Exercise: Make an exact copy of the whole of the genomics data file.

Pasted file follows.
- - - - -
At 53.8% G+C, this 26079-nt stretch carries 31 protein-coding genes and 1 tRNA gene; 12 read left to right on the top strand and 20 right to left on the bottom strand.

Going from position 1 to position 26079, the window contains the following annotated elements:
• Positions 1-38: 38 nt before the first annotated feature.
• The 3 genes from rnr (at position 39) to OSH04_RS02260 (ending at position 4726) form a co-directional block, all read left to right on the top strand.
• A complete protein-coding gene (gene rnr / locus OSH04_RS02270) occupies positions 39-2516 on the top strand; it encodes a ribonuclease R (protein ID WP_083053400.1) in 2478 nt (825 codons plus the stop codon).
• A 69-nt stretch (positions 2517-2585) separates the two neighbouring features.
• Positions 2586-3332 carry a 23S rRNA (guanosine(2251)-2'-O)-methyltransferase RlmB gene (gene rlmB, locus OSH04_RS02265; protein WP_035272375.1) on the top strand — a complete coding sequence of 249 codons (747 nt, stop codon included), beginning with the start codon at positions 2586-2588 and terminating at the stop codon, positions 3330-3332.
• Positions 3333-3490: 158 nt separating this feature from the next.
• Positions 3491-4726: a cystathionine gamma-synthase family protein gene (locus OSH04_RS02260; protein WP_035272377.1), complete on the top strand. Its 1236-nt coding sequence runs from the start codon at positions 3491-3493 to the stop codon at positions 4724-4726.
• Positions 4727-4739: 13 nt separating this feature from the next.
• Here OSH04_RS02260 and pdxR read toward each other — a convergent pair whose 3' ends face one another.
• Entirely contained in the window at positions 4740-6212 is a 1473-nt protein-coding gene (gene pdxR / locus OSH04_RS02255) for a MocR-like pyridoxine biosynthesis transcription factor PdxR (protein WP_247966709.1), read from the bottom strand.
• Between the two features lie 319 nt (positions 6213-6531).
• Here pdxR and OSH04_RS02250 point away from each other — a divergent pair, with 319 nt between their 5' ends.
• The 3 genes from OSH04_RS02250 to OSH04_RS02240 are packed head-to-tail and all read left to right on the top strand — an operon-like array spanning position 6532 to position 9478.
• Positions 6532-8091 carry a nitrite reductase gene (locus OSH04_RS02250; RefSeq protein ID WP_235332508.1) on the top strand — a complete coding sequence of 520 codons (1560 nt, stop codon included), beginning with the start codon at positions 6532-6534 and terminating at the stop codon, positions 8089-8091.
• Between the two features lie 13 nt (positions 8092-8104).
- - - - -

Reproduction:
At 53.8% G+C, this 26079-nt stretch carries 31 protein-coding genes and 1 tRNA gene; 12 read left to right on the top strand and 20 right to left on the bottom strand.

Going from position 1 to position 26079, the window contains the following annotated elements:
• Positions 1-38: 38 nt before the first annotated feature.
• The 3 genes from rnr (at position 39) to OSH04_RS02260 (ending at position 4726) form a co-directional block, all read left to right on the top strand.
• A complete protein-coding gene (gene rnr / locus OSH04_RS02270) occupies positions 39-2516 on the top strand; it encodes a ribonuclease R (protein ID WP_083053400.1) in 2478 nt (825 codons plus the stop codon).
• A 69-nt stretch (positions 2517-2585) separates the two neighbouring features.
• Positions 2586-3332 carry a 23S rRNA (guanosine(2251)-2'-O)-methyltransferase RlmB gene (gene rlmB, locus OSH04_RS02265; protein WP_035272375.1) on the top strand — a complete coding sequence of 249 codons (747 nt, stop codon included), beginning with the start codon at positions 2586-2588 and terminating at the stop codon, positions 3330-3332.
• Positions 3333-3490: 158 nt separating this feature from the next.
• Positions 3491-4726: a cystathionine gamma-synthase family protein gene (locus OSH04_RS02260; protein WP_035272377.1), complete on the top strand. Its 1236-nt coding sequence runs from the start codon at positions 3491-3493 to the stop codon at positions 4724-4726.
• Positions 4727-4739: 13 nt separating this feature from the next.
• Here OSH04_RS02260 and pdxR read toward each other — a convergent pair whose 3' ends face one another.
• Entirely contained in the window at positions 4740-6212 is a 1473-nt protein-coding gene (gene pdxR / locus OSH04_RS02255) for a MocR-like pyridoxine biosynthesis transcription factor PdxR (protein WP_247966709.1), read from the bottom strand.
• Between the two features lie 319 nt (positions 6213-6531).
• Here pdxR and OSH04_RS02250 point away from each other — a divergent pair, with 319 nt between their 5' ends.
• The 3 genes from OSH04_RS02250 to OSH04_RS02240 are packed head-to-tail and all read left to right on the top strand — an operon-like array spanning position 6532 to position 9478.
• Positions 6532-8091 carry a nitrite reductase gene (locus OSH04_RS02250; RefSeq protein ID WP_235332508.1) on the top strand — a complete coding sequence of 520 codons (1560 nt, stop codon included), beginning with the start codon at positions 6532-6534 and terminating at the stop codon, positions 8089-8091.
• Between the two features lie 13 nt (positions 8092-8104).